But back to talk of the war. In some ways, the War Years were actually the true Golden Age of Comics: after the war ended, super hero comics sort of lost their appeal, as America sort of settled into a position as a global power (which they never ever were before, in any capacity--most Europeans viewed American help during the first World War as a lucky fluke. WWII changed that pretty quick) and tried to play their success in wartime into proving they were somehow pillars of moral purity. This sort of indirectly led to the near collapse of the comics industry, but before we get to that: super heroes were help up against the accomplishments ordinary and non-fictional men (and women) made in WWII, and the non-fiction heroes won. Super heroes almost completely vanished, aside from Superman, Batman, and Wonder Woman (the latter mainly because of a deal the creator had made that allowed the rights to the character to revert to him and his estate if a certain number of issues per year weren't published--this eventually was renegotiated--not because of any quality of story-telling; not that Superman or Batman could get by with any claims of superiority on that front), the magical-based (and original) Captain Marvel--who was during this time actually more popular than Superman, and so a target of a copyright infringement lawsuit that they eventually lost--and a few occasional attempts to wring the last bit of goodwill people had for super heroes--most notably, the Martian Manhunter, who debuted in 1955, just after the Golden Age ended.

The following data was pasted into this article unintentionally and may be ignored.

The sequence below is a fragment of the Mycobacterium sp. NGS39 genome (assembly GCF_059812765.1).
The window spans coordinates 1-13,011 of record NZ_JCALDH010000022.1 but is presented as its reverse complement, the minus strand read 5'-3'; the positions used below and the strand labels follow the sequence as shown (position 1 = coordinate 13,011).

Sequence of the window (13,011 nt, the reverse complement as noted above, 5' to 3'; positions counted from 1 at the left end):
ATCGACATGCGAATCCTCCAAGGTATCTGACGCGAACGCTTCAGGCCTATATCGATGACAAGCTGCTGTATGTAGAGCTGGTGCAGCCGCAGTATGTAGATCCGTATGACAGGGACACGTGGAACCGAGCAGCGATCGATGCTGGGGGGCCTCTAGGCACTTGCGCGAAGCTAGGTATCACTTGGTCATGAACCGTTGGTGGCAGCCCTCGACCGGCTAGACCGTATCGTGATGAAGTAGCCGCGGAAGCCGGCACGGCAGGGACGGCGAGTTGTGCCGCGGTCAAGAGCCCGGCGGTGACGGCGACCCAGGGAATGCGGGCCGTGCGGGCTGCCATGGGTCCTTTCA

Why did the Golden Age end? Well, a certain psychiatrist named Fredric Wertham published a book he'd been working on for